Monday, February 21, 2011

Review: Tigerheart by Peter David

Young Paul Dear stared at his reflection one evening for a very long time. When his reflection began talking back to him, Paul began to think that perhaps he himself was actually The Boy of Legend. [1st paragraph]


Tigerheart by Peter David
Del Rey Books, 2008
Fantasy (YA); 304 pgs


One of the houses my family lived in while I was growing up had a living room (as opposed to the family room) that was free of furniture except for a chair and several bookcases. It served as a playroom for my brother and I. I would often set up cities and neighborhoods for my paper dolls and barbies or my brother's cars (which I loved to play with too). Other times my brother and I would build our own boats and pretend the red carpet was the raging sea. We went on adventure after adventure.

And so it was with those memories in mind that I entered the Anyplace, a world where imagination and belief in a bit of magic are more than just pretend play. When I first heard about Peter David's Tigerheart a couple of years ago, I was excited about reading it. Somehow though I never managed to get to it. Until now. I confess my enthusiasm had waned some and upon reading the synopsis on the back cover, I wasn't sure I was really interested in reading it anymore. The story itself sounded interesting, but the idea of reading a book that is sort of a spin off of another (the author refers to it as a pastiche), more famous story was off putting. Still, I figured I'd at least give it a try and see how far I could get.

I was pulled in from the very first and never looked back from there. This is one of those books that is aimed for all ages. As I read, I could see myself sharing the story with my daughter while at the same time, the novel is written in such a way that appealed to me as an adult as well.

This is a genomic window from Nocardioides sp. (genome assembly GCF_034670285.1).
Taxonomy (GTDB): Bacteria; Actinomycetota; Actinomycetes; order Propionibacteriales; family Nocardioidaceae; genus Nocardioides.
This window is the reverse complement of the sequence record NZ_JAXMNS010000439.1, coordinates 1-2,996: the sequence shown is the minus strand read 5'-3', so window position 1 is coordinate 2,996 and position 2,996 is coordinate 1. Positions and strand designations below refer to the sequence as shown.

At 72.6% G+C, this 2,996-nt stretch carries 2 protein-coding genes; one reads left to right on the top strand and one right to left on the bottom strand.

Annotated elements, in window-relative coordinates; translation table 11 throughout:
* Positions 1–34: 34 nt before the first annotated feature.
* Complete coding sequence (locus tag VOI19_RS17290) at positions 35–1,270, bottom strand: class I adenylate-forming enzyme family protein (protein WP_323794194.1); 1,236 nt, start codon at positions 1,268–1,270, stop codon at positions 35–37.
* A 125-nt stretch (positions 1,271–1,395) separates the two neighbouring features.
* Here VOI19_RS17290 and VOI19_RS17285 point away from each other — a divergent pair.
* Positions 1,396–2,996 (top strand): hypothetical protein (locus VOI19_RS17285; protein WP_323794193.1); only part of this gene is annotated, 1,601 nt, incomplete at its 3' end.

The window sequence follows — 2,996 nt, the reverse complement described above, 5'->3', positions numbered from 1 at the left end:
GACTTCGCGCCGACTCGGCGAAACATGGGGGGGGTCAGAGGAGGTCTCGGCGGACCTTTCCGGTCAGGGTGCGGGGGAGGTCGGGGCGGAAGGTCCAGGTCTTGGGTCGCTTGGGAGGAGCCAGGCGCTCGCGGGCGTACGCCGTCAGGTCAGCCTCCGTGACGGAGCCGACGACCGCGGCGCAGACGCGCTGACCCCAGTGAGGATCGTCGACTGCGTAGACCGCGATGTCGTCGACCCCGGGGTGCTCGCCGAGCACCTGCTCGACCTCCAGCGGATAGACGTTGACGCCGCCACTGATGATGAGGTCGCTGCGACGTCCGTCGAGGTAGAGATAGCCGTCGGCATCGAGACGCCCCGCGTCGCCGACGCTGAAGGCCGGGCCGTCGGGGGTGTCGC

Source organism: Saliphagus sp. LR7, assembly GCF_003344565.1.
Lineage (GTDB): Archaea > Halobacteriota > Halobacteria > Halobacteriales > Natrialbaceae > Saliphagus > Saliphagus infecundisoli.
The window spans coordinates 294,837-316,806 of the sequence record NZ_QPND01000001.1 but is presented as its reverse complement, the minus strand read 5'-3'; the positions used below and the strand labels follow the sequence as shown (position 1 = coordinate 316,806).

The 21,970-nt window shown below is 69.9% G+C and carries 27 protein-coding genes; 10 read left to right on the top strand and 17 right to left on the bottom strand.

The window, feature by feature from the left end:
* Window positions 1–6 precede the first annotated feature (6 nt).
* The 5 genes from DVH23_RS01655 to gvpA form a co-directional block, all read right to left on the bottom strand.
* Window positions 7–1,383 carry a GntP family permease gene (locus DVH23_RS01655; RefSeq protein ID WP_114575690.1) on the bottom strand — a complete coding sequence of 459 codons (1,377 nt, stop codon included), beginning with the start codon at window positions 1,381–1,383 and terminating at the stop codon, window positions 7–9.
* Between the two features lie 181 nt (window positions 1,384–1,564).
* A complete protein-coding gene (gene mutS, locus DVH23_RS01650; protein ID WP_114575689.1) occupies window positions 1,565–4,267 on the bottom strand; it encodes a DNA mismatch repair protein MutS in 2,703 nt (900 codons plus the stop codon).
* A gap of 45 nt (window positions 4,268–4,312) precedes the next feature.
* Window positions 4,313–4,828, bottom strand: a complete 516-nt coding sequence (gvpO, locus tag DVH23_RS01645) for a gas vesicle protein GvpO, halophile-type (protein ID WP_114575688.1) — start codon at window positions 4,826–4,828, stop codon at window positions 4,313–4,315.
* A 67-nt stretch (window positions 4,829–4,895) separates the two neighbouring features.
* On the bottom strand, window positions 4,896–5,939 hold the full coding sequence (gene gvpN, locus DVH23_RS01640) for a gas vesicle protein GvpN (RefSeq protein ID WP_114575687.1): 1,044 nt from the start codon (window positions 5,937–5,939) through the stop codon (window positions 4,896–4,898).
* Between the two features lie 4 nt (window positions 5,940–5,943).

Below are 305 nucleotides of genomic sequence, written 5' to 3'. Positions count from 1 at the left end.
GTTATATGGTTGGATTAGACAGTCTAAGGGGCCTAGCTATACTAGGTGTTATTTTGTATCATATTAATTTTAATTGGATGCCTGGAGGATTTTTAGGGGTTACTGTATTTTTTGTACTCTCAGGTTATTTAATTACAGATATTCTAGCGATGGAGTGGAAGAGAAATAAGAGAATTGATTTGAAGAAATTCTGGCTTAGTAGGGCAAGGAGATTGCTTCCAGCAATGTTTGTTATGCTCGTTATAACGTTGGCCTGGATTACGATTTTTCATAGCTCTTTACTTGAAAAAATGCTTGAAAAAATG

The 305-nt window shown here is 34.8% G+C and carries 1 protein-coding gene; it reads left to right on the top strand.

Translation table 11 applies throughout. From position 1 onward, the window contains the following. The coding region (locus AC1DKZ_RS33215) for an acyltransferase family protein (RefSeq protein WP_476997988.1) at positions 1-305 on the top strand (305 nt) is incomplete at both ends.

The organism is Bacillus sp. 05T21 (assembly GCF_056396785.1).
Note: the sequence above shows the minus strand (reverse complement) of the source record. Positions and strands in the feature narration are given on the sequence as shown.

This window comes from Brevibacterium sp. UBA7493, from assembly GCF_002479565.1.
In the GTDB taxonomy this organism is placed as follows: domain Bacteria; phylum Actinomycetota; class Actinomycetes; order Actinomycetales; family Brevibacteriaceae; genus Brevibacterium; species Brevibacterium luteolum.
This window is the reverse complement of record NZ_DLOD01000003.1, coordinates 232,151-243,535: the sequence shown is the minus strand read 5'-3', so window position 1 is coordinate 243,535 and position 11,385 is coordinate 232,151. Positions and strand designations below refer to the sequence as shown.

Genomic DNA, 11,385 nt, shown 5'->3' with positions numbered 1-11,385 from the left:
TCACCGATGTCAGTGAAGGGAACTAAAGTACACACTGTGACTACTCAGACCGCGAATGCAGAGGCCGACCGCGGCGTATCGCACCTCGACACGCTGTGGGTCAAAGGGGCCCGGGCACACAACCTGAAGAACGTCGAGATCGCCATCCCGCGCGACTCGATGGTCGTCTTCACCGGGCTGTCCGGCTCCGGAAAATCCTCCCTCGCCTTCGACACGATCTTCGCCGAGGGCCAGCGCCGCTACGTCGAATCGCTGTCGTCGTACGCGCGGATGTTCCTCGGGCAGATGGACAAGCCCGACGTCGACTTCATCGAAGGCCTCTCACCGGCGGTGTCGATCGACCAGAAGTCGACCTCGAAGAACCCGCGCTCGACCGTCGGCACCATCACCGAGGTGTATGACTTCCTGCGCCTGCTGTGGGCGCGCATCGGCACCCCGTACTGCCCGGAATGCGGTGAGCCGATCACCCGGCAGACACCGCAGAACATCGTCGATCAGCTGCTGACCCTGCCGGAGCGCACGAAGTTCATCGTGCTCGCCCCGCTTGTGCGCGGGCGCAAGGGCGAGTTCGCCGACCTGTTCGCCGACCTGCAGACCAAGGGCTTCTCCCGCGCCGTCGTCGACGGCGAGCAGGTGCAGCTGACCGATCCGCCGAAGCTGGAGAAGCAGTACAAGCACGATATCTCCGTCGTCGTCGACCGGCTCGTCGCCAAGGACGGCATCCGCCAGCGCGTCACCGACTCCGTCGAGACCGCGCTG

I doubt there are many people out there who have not heard of J.M. Barrie's Peter Pan. His story is legendary. Peter Pan is the boy who never grew up. His adventures with Wendy and her brothers are known all over the world. I have never read Barrie's book although I have seen various versions of the story in movie form. Author Peter David's love for the story of Peter Pan began in his childhood and extended into his adulthood. He loved J.M. Barrie's story and decided to continue it in his own way, while at the same time paying homage to the original.

Although the familiar famous names are different in Tigerheart, there is no doubting which character represents the original ones. Captain Hook has become Captain Hack; Gweeny used to be Wendy; Tinkerbell is now Fiddlefix; and Peter Pan has become simply The Boy. The hero of the novel, however, and who the story really is about is Paul Dear.

Paul grew up on stories about the Anyplace and The Boy. His father encouraged him to believe while his mother would rather he grow up and forget all that nonsense. Everything in Paul's experience tells him the stories are true--for he has seen The Boy with his very own eyes. He has spent time with the pixies. When tragedy strikes his family, his world is turned upside down. His mother is severely unhappy and Paul is determined to do what he can to make her happy again. With the help of the pixie Fiddlefix, Paul flies off to the Anyplace one night, much to the chagrin of his mother.

What follows is an assortment of quests and adventures. There are pirates and sirens, a great white tiger, the Piccas, the Bully Boys, shadows, and, of course, The Boy. It a wonderfully fun story, full of humor and hijinks. The novel also has its serious side, however, centering around the themes of growing up and of loss, among other things.